In the case of the mobile display device, the display 105 is generally designed for use by one person but it is possible that more than one person may be able to view content on the display 105. As such the consumer detector uses data from the camera or capture device 102 to determine the number of consumers. In one example, camera 102 is an RGB imaging camera and the consumer detector analyzes one or successive images from the camera to ensure that the licensed number of users per view is enforced.
"Enforced" means the patent also gives licensers using Microsoft's surveillance 'product' the right to 'shut off' content if an unauthorized amount of users start to watch.
So you may want to tell the folks you invite over for the next fight to shut off their cell phones and remove the batteries prior to beginning the show.
WASHINGTON (Reuters) - The U.S. Congress should conduct an in-depth assessment of Chinese cyber spying and consider imposing tougher penalties on companies that benefit from industrial espionage, a federal advisory group said Wednesday.
The recommendations by the bipartisan U.S.-China Economic and Security Review Commission reflect its stated concern that China has become "the most threatening actor in cyberspace."
In its annual report to Congress, the commission said the most notable trend in Chinese cyber-espionage over the past year had been "increasingly creative and resourceful targeting" across government, industry and civil society.
Among these are stepped-up efforts to defeat so-called two factor authentication, it said, referring to the use of a security token in addition to a traditional password.
Separately, Beijing appeared to be within two years of putting nuclear-tipped ballistic missiles on submarines as it continues to modernize and expand its nuclear stockpile, the report said, citing U.S. Defense Department estimates.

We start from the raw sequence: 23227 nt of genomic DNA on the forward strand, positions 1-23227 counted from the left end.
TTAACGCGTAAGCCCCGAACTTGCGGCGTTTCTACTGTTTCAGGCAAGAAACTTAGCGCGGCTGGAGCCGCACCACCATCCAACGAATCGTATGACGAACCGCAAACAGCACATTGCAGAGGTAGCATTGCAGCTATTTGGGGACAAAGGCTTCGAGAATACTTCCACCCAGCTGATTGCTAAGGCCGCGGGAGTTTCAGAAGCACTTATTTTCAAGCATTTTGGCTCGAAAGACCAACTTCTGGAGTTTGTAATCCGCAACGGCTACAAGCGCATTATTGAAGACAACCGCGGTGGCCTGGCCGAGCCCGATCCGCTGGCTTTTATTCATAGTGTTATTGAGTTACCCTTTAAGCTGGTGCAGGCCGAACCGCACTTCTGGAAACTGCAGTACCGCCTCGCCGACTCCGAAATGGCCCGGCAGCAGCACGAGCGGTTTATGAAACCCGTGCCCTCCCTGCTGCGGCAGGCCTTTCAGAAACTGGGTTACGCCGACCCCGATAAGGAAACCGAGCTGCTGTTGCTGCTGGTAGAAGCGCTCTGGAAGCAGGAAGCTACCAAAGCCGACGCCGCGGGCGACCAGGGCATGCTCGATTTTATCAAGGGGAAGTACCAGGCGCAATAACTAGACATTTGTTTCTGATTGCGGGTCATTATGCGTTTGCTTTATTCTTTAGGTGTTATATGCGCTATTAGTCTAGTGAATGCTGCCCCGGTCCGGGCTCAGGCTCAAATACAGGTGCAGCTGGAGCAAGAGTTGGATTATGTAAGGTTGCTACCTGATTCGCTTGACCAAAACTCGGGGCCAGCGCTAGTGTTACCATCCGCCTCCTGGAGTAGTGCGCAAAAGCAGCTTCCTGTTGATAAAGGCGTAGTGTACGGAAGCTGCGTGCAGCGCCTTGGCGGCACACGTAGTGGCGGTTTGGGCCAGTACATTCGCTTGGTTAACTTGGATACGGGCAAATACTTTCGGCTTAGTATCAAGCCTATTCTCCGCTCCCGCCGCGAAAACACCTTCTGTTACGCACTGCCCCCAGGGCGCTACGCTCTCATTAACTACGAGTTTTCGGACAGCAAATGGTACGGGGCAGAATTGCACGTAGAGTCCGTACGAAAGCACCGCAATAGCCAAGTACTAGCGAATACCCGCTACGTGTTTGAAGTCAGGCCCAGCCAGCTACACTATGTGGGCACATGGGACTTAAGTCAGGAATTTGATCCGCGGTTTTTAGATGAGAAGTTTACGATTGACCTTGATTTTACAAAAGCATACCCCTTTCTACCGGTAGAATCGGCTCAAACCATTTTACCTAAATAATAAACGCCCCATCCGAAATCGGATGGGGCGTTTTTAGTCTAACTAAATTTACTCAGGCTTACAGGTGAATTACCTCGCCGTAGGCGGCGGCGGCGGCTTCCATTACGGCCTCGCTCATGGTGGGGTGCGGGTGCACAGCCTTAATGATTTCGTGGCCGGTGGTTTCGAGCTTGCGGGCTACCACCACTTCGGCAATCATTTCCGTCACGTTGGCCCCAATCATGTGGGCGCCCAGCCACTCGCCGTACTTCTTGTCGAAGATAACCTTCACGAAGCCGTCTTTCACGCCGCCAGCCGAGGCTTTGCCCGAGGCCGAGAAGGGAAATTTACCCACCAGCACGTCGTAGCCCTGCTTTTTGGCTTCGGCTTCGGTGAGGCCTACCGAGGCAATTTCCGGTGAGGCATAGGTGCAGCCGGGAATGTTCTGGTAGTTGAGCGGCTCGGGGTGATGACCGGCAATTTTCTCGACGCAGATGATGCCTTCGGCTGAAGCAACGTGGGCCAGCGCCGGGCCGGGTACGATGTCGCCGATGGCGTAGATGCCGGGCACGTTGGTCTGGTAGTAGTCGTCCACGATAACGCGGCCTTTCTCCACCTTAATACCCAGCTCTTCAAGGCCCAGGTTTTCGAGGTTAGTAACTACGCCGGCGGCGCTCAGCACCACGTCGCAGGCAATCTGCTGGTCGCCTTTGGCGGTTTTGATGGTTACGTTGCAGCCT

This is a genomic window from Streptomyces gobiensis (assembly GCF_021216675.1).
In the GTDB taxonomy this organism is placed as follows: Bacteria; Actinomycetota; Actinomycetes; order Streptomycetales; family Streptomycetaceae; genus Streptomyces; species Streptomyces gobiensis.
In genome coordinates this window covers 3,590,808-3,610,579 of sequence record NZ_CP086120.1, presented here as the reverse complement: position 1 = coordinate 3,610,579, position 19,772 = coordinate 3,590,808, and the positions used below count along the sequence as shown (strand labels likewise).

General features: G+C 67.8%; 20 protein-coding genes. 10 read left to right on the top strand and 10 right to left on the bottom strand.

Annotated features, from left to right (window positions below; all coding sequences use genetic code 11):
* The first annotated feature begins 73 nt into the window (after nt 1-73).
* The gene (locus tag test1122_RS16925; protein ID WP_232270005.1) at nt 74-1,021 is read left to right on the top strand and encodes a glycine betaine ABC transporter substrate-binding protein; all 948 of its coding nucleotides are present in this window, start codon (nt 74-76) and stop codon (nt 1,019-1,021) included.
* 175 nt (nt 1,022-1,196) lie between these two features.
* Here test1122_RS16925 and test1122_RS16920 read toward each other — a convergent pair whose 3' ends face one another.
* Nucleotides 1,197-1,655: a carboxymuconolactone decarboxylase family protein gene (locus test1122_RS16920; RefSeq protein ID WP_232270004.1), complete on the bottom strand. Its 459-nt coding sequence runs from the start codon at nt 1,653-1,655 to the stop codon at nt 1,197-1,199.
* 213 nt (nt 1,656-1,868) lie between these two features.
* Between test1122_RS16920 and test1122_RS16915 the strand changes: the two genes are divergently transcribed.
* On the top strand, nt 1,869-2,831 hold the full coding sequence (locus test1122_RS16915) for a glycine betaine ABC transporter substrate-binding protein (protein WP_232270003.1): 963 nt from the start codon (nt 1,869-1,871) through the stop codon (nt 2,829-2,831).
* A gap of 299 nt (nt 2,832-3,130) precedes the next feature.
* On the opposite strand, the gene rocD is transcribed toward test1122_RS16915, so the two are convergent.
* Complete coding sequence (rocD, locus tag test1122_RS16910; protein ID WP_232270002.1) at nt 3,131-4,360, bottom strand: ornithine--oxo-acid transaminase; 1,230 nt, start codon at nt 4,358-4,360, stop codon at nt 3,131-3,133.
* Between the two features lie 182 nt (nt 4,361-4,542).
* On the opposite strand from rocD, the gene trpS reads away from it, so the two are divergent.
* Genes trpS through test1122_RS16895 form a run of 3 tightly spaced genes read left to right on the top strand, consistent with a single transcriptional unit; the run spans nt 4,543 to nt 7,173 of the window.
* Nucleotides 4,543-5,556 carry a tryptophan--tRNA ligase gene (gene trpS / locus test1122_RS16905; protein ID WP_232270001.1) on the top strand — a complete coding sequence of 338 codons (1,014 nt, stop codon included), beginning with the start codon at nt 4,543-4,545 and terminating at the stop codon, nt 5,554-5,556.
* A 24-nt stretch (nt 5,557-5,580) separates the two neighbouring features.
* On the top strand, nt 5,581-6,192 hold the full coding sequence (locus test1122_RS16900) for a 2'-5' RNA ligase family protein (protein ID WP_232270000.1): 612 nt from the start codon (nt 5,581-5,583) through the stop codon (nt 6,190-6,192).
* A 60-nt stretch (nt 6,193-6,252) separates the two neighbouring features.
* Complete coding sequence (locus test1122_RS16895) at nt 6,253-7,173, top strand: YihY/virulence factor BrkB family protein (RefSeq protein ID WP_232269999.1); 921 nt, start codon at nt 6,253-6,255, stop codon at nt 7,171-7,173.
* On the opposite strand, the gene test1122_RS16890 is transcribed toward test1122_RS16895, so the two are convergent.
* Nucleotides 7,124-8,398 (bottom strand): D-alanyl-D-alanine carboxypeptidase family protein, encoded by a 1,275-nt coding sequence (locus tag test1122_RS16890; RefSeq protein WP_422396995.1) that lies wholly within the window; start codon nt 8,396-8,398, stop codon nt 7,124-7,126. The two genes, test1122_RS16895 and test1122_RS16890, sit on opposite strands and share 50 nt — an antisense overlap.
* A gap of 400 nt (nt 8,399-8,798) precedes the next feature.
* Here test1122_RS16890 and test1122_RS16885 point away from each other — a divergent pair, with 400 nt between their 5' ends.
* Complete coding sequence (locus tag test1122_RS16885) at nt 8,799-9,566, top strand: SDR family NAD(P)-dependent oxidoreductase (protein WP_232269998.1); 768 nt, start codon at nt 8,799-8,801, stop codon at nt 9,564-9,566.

Congress should require the State Department to spell out steps to bring China into existing and future nuclear arms control efforts, the group said.
The report included 32 recommendations for congressional action on ties between the United States and China, the world's No. 1 and No. 2 economies.
The pair also are the top spenders on their militaries, although Washington spends about five times as much as Beijing, according to the Stockholm International Peace Research Institute, which tracks the figures.
The commission's report did not address U.S. espionage involving China, whose rise as a global competitor has helped frame a U.S. geo-strategic "pivot" toward the Pacific, announced a year ago after a decade of land wars in Iraq and Afghanistan.
The report was written before China's 18th Party Congress that will bring in a new generation of leaders. So the commission did not analyze the change in leadership, perhaps the most significant political event in China in a decade.
After the political transition, the same issues that complicate the bilateral relationship are expected to continue in the near term, Dennis Shea, a Republican appointee who is the commission's chairman, told reporters ahead of the report's release.